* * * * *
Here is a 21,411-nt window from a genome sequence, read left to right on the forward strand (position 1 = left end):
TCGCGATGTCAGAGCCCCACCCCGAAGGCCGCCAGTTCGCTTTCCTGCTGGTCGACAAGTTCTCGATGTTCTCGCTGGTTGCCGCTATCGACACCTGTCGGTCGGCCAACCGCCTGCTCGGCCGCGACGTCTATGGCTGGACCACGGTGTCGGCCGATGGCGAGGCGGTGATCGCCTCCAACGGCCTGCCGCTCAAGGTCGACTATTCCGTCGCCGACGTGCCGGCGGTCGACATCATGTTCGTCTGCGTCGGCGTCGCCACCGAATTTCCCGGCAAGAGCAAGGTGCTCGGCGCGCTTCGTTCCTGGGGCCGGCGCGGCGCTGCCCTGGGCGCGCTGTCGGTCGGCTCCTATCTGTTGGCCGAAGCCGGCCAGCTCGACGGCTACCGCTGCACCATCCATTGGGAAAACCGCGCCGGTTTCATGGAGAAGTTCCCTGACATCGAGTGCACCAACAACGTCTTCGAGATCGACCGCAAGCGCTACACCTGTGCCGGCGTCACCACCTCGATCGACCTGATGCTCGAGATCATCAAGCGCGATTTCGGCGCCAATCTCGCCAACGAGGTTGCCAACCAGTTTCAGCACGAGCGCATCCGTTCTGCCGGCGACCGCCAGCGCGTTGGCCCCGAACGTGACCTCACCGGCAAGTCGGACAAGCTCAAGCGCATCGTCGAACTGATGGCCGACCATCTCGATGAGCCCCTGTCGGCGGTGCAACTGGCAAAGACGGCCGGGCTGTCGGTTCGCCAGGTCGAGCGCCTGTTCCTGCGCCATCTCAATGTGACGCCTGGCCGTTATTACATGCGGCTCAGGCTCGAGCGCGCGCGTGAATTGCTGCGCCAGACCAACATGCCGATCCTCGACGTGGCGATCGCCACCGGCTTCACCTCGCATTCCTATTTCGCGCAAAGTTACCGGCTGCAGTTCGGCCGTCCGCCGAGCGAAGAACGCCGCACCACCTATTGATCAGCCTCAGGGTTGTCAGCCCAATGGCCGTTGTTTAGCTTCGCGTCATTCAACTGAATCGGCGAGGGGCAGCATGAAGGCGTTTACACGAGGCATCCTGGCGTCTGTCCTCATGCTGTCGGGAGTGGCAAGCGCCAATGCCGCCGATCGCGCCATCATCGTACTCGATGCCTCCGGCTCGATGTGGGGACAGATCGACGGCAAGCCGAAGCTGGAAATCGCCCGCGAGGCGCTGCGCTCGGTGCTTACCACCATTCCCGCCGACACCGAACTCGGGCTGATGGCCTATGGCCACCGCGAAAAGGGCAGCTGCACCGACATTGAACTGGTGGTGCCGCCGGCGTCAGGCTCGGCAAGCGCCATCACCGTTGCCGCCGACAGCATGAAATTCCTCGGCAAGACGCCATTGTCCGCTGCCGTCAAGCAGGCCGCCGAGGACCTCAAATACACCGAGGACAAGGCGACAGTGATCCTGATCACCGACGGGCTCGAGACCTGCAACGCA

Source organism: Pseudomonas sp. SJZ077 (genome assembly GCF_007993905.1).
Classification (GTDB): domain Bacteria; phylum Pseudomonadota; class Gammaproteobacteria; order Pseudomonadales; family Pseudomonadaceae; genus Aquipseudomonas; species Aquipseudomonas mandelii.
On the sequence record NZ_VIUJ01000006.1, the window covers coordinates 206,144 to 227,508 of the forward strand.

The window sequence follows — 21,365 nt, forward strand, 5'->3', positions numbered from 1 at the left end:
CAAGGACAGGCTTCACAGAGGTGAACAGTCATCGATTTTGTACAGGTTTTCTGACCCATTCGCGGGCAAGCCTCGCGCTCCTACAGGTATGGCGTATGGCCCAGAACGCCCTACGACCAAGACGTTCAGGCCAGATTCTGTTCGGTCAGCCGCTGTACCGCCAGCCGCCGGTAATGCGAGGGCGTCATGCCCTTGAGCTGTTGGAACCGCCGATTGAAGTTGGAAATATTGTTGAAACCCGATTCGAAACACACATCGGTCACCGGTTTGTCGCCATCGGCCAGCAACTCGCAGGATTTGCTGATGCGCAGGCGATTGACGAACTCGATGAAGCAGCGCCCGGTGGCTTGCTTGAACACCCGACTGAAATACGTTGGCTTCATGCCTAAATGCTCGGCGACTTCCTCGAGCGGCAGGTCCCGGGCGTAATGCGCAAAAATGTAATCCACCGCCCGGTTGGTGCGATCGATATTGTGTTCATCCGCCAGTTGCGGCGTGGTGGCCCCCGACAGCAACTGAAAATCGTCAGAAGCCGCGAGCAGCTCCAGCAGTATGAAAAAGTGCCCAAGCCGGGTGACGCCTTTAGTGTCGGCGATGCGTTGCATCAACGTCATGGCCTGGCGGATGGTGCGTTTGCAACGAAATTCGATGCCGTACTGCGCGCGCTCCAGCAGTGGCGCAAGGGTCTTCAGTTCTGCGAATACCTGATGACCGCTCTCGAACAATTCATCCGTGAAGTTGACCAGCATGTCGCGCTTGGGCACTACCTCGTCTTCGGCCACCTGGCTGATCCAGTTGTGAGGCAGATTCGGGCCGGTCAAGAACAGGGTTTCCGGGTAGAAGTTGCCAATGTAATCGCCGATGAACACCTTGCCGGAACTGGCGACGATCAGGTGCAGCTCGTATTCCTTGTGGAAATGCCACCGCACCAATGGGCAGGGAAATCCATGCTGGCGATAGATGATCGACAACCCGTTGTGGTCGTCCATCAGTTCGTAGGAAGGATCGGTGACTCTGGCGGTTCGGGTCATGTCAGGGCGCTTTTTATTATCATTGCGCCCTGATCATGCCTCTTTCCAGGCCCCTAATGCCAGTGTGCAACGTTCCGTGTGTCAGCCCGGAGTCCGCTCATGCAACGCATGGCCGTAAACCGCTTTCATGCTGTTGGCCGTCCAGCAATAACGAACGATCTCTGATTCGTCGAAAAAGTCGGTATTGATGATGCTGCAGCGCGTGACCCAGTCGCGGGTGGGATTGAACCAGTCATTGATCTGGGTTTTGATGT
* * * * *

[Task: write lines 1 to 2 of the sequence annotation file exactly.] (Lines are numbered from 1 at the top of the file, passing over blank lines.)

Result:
Here is a 21,411-nt window from a genome sequence, read left to right on the forward strand (position 1 = left end):
TCGCGATGTCAGAGCCCCACCCCGAAGGCCGCCAGTTCGCTTTCCTGCTGGTCGACAAGTTCTCGATGTTCTCGCTGGTTGCCGCTATCGACACCTGTCGGTCGGCCAACCGCCTGCTCGGCCGCGACGTCTATGGCTGGACCACGGTGTCGGCCGATGGCGAGGCGGTGATCGCCTCCAACGGCCTGCCGCTCAAGGTCGACTATTCCGTCGCCGACGTGCCGGCGGTCGACATCATGTTCGTCTGCGTCGGCGTCGCCACCGAATTTCCCGGCAAGAGCAAGGTGCTCGGCGCGCTTCGTTCCTGGGGCCGGCGCGGCGCTGCCCTGGGCGCGCTGTCGGTCGGCTCCTATCTGTTGGCCGAAGCCGGCCAGCTCGACGGCTACCGCTGCACCATCCATTGGGAAAACCGCGCCGGTTTCATGGAGAAGTTCCCTGACATCGAGTGCACCAACAACGTCTTCGAGATCGACCGCAAGCGCTACACCTGTGCCGGCGTCACCACCTCGATCGACCTGATGCTCGAGATCATCAAGCGCGATTTCGGCGCCAATCTCGCCAACGAGGTTGCCAACCAGTTTCAGCACGAGCGCATCCGTTCTGCCGGCGACCGCCAGCGCGTTGGCCCCGAACGTGACCTCACCGGCAAGTCGGACAAGCTCAAGCGCATCGTCGAACTGATGGCCGACCATCTCGATGAGCCCCTGTCGGCGGTGCAACTGGCAAAGACGGCCGGGCTGTCGGTTCGCCAGGTCGAGCGCCTGTTCCTGCGCCATCTCAATGTGACGCCTGGCCGTTATTACATGCGGCTCAGGCTCGAGCGCGCGCGTGAATTGCTGCGCCAGACCAACATGCCGATCCTCGACGTGGCGATCGCCACCGGCTTCACCTCGCATTCCTATTTCGCGCAAAGTTACCGGCTGCAGTTCGGCCGTCCGCCGAGCGAAGAACGCCGCACCACCTATTGATCAGCCTCAGGGTTGTCAGCCCAATGGCCGTTGTTTAGCTTCGCGTCATTCAACTGAATCGGCGAGGGGCAGCATGAAGGCGTTTACACGAGGCATCCTGGCGTCTGTCCTCATGCTGTCGGGAGTGGCAAGCGCCAATGCCGCCGATCGCGCCATCATCGTACTCGATGCCTCCGGCTCGATGTGGGGACAGATCGACGGCAAGCCGAAGCTGGAAATCGCCCGCGAGGCGCTGCGCTCGGTGCTTACCACCATTCCCGCCGACACCGAACTCGGGCTGATGGCCTATGGCCACCGCGAAAAGGGCAGCTGCACCGACATTGAACTGGTGGTGCCGCCGGCGTCAGGCTCGGCAAGCGCCATCACCGTTGCCGCCGACAGCATGAAATTCCTCGGCAAGACGCCATTGTCCGCTGCCGTCAAGCAGGCCGCCGAGGACCTCAAATACACCGAGGACAAGGCGACAGTGATCCTGATCACCGACGGGCTCGAGACCTGCAACGCA